THE METHOD OF RIFLING. There are several machines by which the spiral grooves may be cut in the interior of a barrel, but all proceed upon the principle that a cutter of the shape of the groove is passed backwards and forwards in a spiral manner through it, the barrel itself being fixed. The annexed engravings show one of the best and most simple plans adopted by Messrs. Prince and Green in London, and by Mr. Rigby in Dublin. Fig. 66

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represents a strong iron table upon which are fixed two slotted frames. One of these a has two sliding vices travelling on it, and capable of firmly securing the barrel b ready for the cutter c. This is attached to a rod which passes through a square hole in the plate d, and is driven backwards and forwards in a perfectly straight line by the rollers working in the two slots ee. The strong rod f, figs. 66 and 67, is made to work backwards and forwards by the wheel shown in fig. 67, the horizontal line being preserved by the slots e e, fig. 66, and the hole in the centre of the plate d. Here, then, we have a very simple plan for producing a steady yet powerful horizontal motion for the rod which carries the cutter, and which in the ordinary way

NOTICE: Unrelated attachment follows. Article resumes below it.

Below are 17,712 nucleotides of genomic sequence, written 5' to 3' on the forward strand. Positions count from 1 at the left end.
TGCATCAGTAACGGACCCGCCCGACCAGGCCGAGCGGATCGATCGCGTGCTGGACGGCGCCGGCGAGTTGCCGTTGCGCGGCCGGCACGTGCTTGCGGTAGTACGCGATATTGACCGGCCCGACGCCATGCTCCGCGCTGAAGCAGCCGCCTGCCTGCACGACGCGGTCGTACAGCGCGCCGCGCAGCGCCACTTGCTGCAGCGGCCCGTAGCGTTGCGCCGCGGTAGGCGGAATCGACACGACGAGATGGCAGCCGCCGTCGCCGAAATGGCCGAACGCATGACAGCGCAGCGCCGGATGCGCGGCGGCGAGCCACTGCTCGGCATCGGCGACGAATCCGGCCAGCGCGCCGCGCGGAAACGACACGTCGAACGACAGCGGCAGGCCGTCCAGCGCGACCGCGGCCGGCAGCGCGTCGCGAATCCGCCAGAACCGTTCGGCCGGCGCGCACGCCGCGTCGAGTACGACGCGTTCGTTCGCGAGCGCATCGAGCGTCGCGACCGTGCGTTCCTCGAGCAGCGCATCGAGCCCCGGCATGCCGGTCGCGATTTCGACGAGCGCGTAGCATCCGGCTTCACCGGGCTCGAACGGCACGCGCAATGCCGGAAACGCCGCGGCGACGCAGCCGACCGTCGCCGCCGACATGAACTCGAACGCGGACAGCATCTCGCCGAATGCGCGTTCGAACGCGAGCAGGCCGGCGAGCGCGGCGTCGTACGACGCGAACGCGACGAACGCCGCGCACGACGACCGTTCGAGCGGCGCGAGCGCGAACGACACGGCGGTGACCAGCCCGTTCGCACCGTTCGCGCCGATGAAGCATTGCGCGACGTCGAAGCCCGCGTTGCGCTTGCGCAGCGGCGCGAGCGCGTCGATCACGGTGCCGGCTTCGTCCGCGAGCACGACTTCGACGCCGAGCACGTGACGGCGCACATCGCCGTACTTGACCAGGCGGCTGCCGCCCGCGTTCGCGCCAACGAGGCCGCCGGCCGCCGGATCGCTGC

would cut a straight groove through the barrel on one of its sides, if passed backwards and forwards through it. Next come the two problems, first, how to cut a spiral instead of a straight groove? and, secondly, how is this spiral to be made quick or slow? That is, how shall we form a in one foot, two feet, three feet, &c., at discretion? It must be noticed that the section of the rod is square, and that it passes through a square hole in the plate d. Now, by

Fig.67.

DRIVING-WHEEL OF RIFLING MACHINE.